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Is it possible to create an XML Schema which imposes a co-occurrence constraint to an attribute/element pair?

<primitive-list>
    <primitive name="P1">
    	<definition><!-- primitive specification --></definition>
    </primitive>
    <primitive name="P2">
    	<definition><!-- primitive specification --></definition>
    </primitive>

    <!-- other common primitives are specified here-->

<primitive-list>

<composite-list>
    <composite name="C1">
    	<primitive ref="P1" />
    	<primitive ref="P2" />
    	<primitive>
    		<definition><!-- inline primitive specification --></definition>
    	</primitive>		
    </composite>

    <!-- Other compisites are specified here-->

</composite-list>

The schema should imply that:

  • If a primitive element is specified inside a primitive-list element, then it should contain the name attribute and the embedded definition element, but not the ref attribute.
  • If a primitive element is specified in the composite element, then it should contain either the ref attribute or the definition element. The name is allowed in neither cases.

I am pretty sure that it is possible since the element element in XML Schema itself behaves just like that. So anybody who is in possession of that sacred knowledge please share :-)

Thank you in advance.

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3 Answers 3

up vote 8 down vote accepted

After searching on the Internet and digging in some books I figured out how to implement that.

First of all we need to define a generic type which accommodates all attributes and elements from both kinds of the primitive element. It is assumed that the definition element is defined somewhere else.

<xs:complexType name="primitive" abstract="true">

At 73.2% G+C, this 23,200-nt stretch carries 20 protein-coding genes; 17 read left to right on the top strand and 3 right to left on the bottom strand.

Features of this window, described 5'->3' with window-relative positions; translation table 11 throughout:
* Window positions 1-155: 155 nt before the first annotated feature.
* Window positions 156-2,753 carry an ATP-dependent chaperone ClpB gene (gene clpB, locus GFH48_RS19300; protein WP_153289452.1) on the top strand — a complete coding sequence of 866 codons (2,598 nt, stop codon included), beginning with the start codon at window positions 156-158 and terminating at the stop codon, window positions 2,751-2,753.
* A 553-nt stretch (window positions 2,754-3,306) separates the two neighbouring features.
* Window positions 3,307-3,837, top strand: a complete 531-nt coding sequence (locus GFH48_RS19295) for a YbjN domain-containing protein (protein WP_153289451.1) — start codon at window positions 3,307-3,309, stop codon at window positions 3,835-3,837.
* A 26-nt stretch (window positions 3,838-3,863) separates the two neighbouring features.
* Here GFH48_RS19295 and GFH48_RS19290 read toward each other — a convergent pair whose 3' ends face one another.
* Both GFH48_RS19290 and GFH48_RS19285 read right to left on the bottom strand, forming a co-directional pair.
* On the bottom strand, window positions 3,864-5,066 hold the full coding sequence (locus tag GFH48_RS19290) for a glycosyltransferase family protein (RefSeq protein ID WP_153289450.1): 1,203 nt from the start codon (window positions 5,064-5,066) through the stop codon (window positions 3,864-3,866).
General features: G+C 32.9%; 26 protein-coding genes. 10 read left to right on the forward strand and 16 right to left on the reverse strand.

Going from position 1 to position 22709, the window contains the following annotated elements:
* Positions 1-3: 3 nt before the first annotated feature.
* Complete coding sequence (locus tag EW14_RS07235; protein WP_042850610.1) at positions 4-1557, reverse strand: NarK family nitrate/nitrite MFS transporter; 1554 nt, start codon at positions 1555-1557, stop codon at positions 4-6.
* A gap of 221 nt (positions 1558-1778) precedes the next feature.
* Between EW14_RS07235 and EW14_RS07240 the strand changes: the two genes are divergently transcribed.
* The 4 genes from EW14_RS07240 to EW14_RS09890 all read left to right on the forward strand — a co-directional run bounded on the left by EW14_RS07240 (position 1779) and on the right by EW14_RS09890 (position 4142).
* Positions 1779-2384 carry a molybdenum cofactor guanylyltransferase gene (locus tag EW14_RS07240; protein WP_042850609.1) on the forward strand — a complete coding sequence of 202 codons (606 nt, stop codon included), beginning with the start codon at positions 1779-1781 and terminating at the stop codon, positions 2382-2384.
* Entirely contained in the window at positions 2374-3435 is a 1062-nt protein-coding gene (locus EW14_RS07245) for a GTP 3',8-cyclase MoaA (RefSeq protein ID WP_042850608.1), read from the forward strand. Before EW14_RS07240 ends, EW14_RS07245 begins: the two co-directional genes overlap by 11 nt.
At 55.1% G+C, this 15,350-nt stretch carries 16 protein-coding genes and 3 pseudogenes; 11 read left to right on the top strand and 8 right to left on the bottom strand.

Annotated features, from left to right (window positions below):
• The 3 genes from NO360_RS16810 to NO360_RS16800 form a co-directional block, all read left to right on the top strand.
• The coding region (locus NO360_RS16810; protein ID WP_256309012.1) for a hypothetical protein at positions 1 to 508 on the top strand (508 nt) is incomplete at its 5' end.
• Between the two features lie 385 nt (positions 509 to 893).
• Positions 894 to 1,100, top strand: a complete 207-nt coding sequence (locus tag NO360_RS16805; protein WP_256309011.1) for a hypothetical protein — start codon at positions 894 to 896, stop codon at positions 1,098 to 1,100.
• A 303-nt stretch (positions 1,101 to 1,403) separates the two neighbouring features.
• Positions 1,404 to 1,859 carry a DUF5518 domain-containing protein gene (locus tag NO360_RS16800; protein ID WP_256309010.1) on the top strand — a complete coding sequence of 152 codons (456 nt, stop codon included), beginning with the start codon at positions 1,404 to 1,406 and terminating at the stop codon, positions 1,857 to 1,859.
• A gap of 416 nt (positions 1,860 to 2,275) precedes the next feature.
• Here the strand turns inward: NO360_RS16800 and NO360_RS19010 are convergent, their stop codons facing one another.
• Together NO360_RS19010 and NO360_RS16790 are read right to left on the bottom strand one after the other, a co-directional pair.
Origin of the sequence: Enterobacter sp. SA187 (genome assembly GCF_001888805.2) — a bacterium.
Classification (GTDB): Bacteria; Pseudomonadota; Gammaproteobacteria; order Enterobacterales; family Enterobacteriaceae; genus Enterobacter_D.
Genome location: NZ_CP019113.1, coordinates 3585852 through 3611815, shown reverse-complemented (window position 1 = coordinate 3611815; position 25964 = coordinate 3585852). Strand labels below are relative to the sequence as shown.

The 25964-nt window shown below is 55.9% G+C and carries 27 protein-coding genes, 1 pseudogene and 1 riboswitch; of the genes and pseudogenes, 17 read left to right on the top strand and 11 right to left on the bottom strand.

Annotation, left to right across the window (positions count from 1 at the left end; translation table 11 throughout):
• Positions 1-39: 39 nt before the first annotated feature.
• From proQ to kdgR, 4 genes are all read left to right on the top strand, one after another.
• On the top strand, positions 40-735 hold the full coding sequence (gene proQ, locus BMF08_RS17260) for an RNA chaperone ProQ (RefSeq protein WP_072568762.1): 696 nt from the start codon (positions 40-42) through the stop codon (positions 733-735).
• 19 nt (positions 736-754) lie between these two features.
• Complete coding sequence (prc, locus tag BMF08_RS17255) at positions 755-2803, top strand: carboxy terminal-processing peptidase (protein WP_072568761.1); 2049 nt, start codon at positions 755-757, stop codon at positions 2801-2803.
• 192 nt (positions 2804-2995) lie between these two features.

<xs:sequence>
        <xs:element ref="definition" minOccurs="0" maxOccurs="unbounded" />
    </xs:sequence>
    <xs:attribute name="name" type="xs:Name" />
    <xs:attribute name="ref" type="xs:Name" />
</xs:complexType>

Then we define two primitive subtypes to be used in the primitive-list and composite respectively.

<xs:complexType name="public-primitive">
    <xs:complexContent>
        <xs:restriction base="primitive">
            <xs:sequence>
                <xs:element ref="definition" minOccurs="1" maxOccurs="unbounded" />
            </xs:sequence>
            <xs:attribute name="name" type="xs:Name" use="required" />
            <xs:attribute name="ref" use="prohibited" />
        </xs:restriction>
    </xs:complexContent>
</xs:complexType>

<xs:complexType name="private-primitive">
    <xs:complexContent>
        <xs:restriction base="primitive">
            <xs:sequence>
                <xs:element ref="definition" minOccurs="0" maxOccurs="unbounded" />
            </xs:sequence>
            <xs:attribute name="name" use="prohibited" />
        </xs:restriction>
    </xs:complexContent>
</xs:complexType>

Now we can define the primitive-list and composite elements in terms of these complex types as follows:

<xs:element name="primitive-list">
    <xs:complexType>
        <xs:sequence>
            <xs:element name="primitive" type="public-primitive" maxOccurs="unbounded" />
        </xs:sequence>
    </xs:complexType>
</xs:element>

<xs:element name="composite">
    <xs:complexType>
        <xs:sequence>
            <xs:element name="primitive" type="private-primitive" maxOccurs="unbounded">
                <xs:key name="definition-ref--co-occurrence--constraint">
                    <xs:selector xpath="." />
                    <xs:field xpath="definition|@ref" />
                </xs:key>
            </xs:element>
        </xs:sequence>
    </xs:complexType>
</xs:element>

Let's take a look at the original schema requirements and see how they are enforced:

  • If a primitive element is specified inside a primitive-list element, then it should contain the name attribute and the embedded definition element, but not the ref attribute.

This requirement is enforced by the definition of the public-primitive type alone.

  • If a primitive element is specified in the composite element, then it should contain either the ref attribute or the definition element. The name is allowed in neither cases.